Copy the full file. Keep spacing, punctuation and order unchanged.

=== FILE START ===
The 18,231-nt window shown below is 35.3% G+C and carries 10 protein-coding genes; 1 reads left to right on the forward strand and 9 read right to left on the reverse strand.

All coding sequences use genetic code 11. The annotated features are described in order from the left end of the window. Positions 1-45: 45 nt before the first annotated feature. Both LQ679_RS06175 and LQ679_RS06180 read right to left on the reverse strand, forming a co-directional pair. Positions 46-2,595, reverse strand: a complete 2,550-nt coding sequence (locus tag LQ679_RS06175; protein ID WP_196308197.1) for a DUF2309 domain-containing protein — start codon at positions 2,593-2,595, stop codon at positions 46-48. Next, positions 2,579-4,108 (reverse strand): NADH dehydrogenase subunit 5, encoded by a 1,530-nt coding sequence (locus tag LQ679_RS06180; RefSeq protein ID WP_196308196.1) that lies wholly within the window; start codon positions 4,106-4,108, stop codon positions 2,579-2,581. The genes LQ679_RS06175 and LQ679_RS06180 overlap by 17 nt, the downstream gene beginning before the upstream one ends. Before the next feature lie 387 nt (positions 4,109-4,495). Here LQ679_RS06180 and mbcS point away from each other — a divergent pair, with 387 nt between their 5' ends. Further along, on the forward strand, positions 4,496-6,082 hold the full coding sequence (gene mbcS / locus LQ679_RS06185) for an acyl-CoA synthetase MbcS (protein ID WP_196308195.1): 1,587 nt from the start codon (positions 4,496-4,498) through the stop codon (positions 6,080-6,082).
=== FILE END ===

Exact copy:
The 18,231-nt window shown below is 35.3% G+C and carries 10 protein-coding genes; 1 reads left to right on the forward strand and 9 read right to left on the reverse strand.

All coding sequences use genetic code 11. The annotated features are described in order from the left end of the window. Positions 1-45: 45 nt before the first annotated feature. Both LQ679_RS06175 and LQ679_RS06180 read right to left on the reverse strand, forming a co-directional pair. Positions 46-2,595, reverse strand: a complete 2,550-nt coding sequence (locus tag LQ679_RS06175; protein ID WP_196308197.1) for a DUF2309 domain-containing protein — start codon at positions 2,593-2,595, stop codon at positions 46-48. Next, positions 2,579-4,108 (reverse strand): NADH dehydrogenase subunit 5, encoded by a 1,530-nt coding sequence (locus tag LQ679_RS06180; RefSeq protein ID WP_196308196.1) that lies wholly within the window; start codon positions 4,106-4,108, stop codon positions 2,579-2,581. The genes LQ679_RS06175 and LQ679_RS06180 overlap by 17 nt, the downstream gene beginning before the upstream one ends. Before the next feature lie 387 nt (positions 4,109-4,495). Here LQ679_RS06180 and mbcS point away from each other — a divergent pair, with 387 nt between their 5' ends. Further along, on the forward strand, positions 4,496-6,082 hold the full coding sequence (gene mbcS / locus LQ679_RS06185) for an acyl-CoA synthetase MbcS (protein ID WP_196308195.1): 1,587 nt from the start codon (positions 4,496-4,498) through the stop codon (positions 6,080-6,082).